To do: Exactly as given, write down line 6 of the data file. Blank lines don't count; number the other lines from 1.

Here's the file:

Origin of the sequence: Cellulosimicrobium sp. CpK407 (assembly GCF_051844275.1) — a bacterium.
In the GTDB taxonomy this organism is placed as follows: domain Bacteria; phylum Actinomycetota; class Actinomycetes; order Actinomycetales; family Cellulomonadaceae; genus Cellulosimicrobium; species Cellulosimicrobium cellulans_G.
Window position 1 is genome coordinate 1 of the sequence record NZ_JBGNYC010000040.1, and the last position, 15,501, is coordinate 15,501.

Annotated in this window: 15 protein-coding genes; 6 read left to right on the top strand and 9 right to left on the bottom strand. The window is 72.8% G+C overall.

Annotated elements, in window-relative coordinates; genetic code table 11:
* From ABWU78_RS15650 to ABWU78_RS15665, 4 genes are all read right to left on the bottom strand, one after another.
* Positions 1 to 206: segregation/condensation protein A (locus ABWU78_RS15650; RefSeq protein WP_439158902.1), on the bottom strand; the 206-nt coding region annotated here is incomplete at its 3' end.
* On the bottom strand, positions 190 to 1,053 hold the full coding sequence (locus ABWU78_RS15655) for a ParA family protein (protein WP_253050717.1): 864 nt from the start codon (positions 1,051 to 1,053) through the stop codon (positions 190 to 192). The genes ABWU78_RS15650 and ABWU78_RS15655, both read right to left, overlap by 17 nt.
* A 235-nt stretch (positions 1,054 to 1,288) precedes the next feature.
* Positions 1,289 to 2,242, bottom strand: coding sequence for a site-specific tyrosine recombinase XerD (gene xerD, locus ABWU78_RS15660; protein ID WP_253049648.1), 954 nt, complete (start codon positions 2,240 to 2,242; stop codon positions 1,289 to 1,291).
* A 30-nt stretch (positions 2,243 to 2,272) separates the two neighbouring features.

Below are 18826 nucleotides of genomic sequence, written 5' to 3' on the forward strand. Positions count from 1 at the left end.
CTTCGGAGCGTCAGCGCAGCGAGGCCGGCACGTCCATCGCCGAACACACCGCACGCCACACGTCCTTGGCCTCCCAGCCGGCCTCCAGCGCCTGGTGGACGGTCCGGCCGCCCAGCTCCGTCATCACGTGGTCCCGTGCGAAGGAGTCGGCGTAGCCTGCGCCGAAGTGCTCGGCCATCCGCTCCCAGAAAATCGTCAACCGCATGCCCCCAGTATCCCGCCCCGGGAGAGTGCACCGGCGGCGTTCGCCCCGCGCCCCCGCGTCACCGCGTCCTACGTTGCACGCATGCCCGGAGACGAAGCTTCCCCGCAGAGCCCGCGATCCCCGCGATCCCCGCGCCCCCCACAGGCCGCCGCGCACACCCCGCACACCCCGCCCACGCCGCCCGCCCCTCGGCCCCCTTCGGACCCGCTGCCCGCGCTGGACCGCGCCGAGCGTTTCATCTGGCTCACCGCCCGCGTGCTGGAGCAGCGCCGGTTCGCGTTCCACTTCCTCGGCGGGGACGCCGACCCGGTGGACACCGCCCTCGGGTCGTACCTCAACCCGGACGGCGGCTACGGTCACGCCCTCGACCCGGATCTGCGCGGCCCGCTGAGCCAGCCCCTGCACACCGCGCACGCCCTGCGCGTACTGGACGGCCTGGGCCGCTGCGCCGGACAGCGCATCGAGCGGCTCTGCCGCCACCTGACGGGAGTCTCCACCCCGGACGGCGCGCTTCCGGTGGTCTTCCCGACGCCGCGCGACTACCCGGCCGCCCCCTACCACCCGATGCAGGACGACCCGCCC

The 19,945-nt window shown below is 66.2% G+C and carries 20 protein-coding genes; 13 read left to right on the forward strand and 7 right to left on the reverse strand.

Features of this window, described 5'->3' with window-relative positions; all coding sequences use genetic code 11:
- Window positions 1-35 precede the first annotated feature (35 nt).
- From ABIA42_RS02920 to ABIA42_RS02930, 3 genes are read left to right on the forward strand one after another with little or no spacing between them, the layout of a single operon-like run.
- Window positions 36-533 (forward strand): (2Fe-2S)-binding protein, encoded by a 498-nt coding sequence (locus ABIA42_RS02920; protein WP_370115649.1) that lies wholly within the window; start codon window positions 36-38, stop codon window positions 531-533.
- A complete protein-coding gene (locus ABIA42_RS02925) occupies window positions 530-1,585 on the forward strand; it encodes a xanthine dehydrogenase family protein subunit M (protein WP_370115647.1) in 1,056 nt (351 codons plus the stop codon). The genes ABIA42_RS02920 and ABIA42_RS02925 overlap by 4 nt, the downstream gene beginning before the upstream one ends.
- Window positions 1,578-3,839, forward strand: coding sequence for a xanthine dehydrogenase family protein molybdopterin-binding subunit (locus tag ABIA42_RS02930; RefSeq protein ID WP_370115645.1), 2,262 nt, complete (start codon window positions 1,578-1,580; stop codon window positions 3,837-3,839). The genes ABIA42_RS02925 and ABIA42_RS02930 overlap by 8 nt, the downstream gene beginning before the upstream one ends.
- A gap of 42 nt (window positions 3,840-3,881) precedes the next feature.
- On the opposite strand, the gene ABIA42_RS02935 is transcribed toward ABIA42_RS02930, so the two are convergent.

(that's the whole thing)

* From ABWU78_RS15650 to ABWU78_RS15665, 4 genes are all read right to left on the bottom strand, one after another.